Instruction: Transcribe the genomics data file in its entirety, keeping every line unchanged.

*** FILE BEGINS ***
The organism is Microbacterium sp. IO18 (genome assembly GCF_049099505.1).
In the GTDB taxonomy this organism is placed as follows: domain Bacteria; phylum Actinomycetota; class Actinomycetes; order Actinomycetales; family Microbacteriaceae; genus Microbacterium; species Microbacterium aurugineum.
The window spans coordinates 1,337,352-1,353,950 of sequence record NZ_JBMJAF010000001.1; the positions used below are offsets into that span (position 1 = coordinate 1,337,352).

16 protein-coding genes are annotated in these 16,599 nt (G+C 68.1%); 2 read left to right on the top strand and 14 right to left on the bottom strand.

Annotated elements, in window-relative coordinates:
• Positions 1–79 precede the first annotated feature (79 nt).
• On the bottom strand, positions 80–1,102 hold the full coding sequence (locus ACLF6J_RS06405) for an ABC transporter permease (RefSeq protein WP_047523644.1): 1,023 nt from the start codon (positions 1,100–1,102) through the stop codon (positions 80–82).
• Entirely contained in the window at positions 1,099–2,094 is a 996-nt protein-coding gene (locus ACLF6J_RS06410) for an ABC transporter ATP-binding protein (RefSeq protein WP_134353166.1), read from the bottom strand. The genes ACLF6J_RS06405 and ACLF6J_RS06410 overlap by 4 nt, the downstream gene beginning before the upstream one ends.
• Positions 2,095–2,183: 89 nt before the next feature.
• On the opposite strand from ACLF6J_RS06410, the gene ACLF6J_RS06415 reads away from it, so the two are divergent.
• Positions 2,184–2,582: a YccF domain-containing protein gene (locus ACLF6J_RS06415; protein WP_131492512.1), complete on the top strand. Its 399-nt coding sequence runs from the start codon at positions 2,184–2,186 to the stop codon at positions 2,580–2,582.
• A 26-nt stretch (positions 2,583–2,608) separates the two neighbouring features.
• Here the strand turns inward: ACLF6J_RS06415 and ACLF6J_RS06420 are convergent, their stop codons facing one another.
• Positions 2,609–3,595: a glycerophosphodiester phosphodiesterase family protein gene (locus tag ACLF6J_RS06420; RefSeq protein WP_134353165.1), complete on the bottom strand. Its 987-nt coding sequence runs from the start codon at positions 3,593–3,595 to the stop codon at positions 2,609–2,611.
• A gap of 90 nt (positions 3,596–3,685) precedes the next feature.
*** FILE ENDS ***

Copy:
The organism is Microbacterium sp. IO18 (genome assembly GCF_049099505.1).
In the GTDB taxonomy this organism is placed as follows: domain Bacteria; phylum Actinomycetota; class Actinomycetes; order Actinomycetales; family Microbacteriaceae; genus Microbacterium; species Microbacterium aurugineum.
The window spans coordinates 1,337,352-1,353,950 of sequence record NZ_JBMJAF010000001.1; the positions used below are offsets into that span (position 1 = coordinate 1,337,352).

16 protein-coding genes are annotated in these 16,599 nt (G+C 68.1%); 2 read left to right on the top strand and 14 right to left on the bottom strand.

Annotated elements, in window-relative coordinates:
• Positions 1–79 precede the first annotated feature (79 nt).
• On the bottom strand, positions 80–1,102 hold the full coding sequence (locus ACLF6J_RS06405) for an ABC transporter permease (RefSeq protein WP_047523644.1): 1,023 nt from the start codon (positions 1,100–1,102) through the stop codon (positions 80–82).
• Entirely contained in the window at positions 1,099–2,094 is a 996-nt protein-coding gene (locus ACLF6J_RS06410) for an ABC transporter ATP-binding protein (RefSeq protein WP_134353166.1), read from the bottom strand. The genes ACLF6J_RS06405 and ACLF6J_RS06410 overlap by 4 nt, the downstream gene beginning before the upstream one ends.
• Positions 2,095–2,183: 89 nt before the next feature.
• On the opposite strand from ACLF6J_RS06410, the gene ACLF6J_RS06415 reads away from it, so the two are divergent.
• Positions 2,184–2,582: a YccF domain-containing protein gene (locus ACLF6J_RS06415; protein WP_131492512.1), complete on the top strand. Its 399-nt coding sequence runs from the start codon at positions 2,184–2,186 to the stop codon at positions 2,580–2,582.
• A 26-nt stretch (positions 2,583–2,608) separates the two neighbouring features.
• Here the strand turns inward: ACLF6J_RS06415 and ACLF6J_RS06420 are convergent, their stop codons facing one another.
• Positions 2,609–3,595: a glycerophosphodiester phosphodiesterase family protein gene (locus tag ACLF6J_RS06420; RefSeq protein WP_134353165.1), complete on the bottom strand. Its 987-nt coding sequence runs from the start codon at positions 3,593–3,595 to the stop codon at positions 2,609–2,611.
• A gap of 90 nt (positions 3,596–3,685) precedes the next feature.